Enteropathy-associated T-cell lymphoma in small intestine detected by capsule endoscopy.

06:00 EST 17th January 2012 | BioPortfolio

Summary of "Enteropathy-associated T-cell lymphoma in small intestine detected by capsule endoscopy."

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Endoscopy Division.

Journal Details

This article was published in the following journal.

Name: Leukemia & lymphoma
ISSN: 1029-2403


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Medical and Biotech [MESH] Definitions

A primary peripheral T-cell lymphoma in the gastrointestinal tract, most often in the jejunum, associated with a history of CELIAC DISEASE or other gastrointestinal diseases.

A condition that is caused by HYPERPLASIA of LYMPHOCYTES in the small intestine (INTESTINE, SMALL) and the mesenteric LYMPH NODES. These lymphocytes produce an anomalous alpha heavy chain protein. Generally, these IPSID patients have either concurrent LYMPHOMA or develop lymphoma within a few years. The disease was first described in the Mediterranean region and is characterized by malabsorption; WEIGHT LOSS; DIARRHEA; and STEATORRHEA.

A form of non-Hodgkin lymphoma having a usually diffuse pattern with both small and medium lymphocytes and small cleaved cells. It accounts for about 5% of adult non-Hodgkin lymphomas in the United States and Europe. The majority of mantle-cell lymphomas are associated with a t(11;14) translocation resulting in overexpression of the CYCLIN D1 gene (GENES, BCL-1).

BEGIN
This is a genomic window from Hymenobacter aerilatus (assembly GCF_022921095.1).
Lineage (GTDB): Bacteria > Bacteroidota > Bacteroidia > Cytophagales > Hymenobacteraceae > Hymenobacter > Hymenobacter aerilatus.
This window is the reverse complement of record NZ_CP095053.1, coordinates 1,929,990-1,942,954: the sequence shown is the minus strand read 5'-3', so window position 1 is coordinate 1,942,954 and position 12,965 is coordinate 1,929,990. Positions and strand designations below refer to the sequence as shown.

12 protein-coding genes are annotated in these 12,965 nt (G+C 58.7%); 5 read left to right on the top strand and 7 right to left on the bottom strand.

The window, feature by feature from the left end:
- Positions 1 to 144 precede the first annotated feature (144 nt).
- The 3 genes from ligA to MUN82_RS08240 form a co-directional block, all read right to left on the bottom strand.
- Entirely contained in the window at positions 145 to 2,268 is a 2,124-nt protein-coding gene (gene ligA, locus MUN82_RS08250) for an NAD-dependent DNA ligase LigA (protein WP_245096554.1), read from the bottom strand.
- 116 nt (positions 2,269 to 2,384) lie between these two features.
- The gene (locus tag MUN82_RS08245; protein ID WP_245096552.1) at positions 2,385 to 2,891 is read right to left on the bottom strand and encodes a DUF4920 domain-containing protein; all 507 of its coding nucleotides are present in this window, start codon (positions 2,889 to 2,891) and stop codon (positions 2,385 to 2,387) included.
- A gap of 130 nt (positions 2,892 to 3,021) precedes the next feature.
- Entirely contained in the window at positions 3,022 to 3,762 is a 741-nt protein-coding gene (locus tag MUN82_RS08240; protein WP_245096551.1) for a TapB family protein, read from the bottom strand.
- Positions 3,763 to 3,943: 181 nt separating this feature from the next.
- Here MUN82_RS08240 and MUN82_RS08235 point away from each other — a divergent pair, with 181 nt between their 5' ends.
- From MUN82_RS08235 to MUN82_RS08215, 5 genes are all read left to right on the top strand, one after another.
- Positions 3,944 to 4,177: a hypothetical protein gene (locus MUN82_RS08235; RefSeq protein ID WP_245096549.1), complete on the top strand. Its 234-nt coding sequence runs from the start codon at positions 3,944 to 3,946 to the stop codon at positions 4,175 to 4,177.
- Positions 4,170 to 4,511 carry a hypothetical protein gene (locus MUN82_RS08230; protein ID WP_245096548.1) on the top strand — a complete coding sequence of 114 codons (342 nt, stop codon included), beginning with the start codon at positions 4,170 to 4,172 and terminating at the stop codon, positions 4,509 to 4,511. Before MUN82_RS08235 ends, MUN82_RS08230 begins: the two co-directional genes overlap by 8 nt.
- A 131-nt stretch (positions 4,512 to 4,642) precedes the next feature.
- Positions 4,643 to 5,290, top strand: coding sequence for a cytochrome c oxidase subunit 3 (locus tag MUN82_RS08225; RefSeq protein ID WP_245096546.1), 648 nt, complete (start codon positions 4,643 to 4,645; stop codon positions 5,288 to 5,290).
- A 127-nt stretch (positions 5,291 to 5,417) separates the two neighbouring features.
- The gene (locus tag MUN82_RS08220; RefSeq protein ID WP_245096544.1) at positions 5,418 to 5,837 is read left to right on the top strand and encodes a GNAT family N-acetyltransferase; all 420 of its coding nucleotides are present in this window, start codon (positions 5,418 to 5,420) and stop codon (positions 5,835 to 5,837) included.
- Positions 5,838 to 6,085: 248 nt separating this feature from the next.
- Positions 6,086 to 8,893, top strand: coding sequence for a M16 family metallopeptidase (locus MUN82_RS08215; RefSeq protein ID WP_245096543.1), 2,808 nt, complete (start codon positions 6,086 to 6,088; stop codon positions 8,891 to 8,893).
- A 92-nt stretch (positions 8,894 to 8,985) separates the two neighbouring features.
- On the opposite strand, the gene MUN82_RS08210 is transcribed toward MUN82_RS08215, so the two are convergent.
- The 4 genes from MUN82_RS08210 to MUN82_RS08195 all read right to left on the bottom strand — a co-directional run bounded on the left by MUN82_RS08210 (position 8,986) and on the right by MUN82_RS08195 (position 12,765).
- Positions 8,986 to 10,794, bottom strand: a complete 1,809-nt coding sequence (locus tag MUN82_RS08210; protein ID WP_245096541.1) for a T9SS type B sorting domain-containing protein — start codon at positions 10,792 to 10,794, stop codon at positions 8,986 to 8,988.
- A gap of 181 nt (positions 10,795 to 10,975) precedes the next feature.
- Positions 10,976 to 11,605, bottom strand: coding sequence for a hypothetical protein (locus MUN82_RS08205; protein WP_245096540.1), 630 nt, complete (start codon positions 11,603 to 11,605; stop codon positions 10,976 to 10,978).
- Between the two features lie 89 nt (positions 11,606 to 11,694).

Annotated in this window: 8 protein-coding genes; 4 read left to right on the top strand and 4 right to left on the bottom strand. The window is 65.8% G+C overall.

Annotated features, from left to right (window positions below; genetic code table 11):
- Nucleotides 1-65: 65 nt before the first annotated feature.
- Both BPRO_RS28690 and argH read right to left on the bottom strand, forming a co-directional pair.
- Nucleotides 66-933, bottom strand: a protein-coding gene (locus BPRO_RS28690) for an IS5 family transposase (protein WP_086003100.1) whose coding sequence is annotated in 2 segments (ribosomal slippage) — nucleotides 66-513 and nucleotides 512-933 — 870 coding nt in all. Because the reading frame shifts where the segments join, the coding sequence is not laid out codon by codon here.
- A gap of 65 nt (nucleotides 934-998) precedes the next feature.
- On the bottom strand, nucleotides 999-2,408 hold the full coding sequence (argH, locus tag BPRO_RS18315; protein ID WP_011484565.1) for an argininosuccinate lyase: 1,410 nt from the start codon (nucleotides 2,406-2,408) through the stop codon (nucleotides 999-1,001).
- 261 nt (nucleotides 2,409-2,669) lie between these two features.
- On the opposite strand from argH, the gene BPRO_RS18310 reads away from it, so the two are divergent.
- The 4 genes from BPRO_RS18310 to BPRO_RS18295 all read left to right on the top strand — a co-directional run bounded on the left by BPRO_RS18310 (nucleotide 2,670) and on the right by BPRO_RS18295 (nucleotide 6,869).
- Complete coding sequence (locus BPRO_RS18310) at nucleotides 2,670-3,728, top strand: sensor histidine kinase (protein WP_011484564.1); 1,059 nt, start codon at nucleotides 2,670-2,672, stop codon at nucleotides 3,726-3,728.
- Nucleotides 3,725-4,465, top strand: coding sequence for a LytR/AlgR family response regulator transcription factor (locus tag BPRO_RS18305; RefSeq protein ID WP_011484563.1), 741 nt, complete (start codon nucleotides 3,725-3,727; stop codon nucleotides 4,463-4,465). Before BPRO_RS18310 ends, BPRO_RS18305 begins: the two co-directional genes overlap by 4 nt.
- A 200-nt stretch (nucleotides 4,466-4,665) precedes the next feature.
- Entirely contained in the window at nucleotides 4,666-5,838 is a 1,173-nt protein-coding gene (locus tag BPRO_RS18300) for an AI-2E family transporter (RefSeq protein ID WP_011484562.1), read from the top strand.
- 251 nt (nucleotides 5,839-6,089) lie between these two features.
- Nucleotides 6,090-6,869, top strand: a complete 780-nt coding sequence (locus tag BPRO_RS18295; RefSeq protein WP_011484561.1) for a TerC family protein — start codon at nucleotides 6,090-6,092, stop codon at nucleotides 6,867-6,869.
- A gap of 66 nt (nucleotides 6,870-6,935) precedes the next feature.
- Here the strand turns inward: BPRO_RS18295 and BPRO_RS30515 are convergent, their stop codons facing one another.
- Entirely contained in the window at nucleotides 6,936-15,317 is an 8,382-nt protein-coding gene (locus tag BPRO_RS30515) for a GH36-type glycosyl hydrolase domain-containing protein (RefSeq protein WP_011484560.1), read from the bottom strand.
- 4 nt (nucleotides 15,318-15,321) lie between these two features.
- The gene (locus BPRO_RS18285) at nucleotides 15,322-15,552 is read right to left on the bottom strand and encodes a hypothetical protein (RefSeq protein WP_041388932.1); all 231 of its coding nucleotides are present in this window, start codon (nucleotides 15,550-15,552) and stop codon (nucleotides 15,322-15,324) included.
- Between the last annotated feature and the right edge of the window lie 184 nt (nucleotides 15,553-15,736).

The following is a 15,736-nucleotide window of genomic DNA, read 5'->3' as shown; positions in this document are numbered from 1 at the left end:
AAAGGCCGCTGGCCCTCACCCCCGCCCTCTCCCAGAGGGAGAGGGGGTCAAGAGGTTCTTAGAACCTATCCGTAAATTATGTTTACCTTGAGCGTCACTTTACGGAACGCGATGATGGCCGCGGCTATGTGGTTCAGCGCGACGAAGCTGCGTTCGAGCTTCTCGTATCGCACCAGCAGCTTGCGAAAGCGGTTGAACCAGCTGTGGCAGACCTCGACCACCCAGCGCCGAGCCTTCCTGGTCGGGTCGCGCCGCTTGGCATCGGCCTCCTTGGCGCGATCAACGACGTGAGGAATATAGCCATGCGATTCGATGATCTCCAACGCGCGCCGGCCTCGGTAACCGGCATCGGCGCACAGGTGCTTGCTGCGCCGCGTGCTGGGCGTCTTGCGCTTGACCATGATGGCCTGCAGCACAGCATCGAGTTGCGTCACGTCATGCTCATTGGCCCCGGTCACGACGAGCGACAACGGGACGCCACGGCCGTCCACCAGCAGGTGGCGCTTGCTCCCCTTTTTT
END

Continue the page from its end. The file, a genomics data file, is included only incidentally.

B-cell lymphoid tumors that occur in association with AIDS. Patients often present with an advanced stage of disease and highly malignant subtypes including BURKITT LYMPHOMA; IMMUNOBLASTIC LARGE-CELL LYMPHOMA; PRIMARY EFFUSION LYMPHOMA; and DIFFUSE, LARGE B-CELL, LYMPHOMA. The tumors are often disseminated in unusual extranodal sites and chromosomal abnormalities are frequently present. It is likely that polyclonal B-cell lymphoproliferation in AIDS is a complex result of EBV infection, HIV antigenic stimulation, and T-cell-dependent HIV activation.

Malignant lymphoma characterized by the presence of immunoblasts with uniformly round-to-oval nuclei, one or more prominent nucleoli, and abundant cytoplasm. This class may be subdivided into plasmacytoid and clear-cell types based on cytoplasmic characteristics. A third category, pleomorphous, may be analogous to some of the peripheral T-cell lymphomas (LYMPHOMA, T-CELL, PERIPHERAL) recorded in both the United States and Japan.


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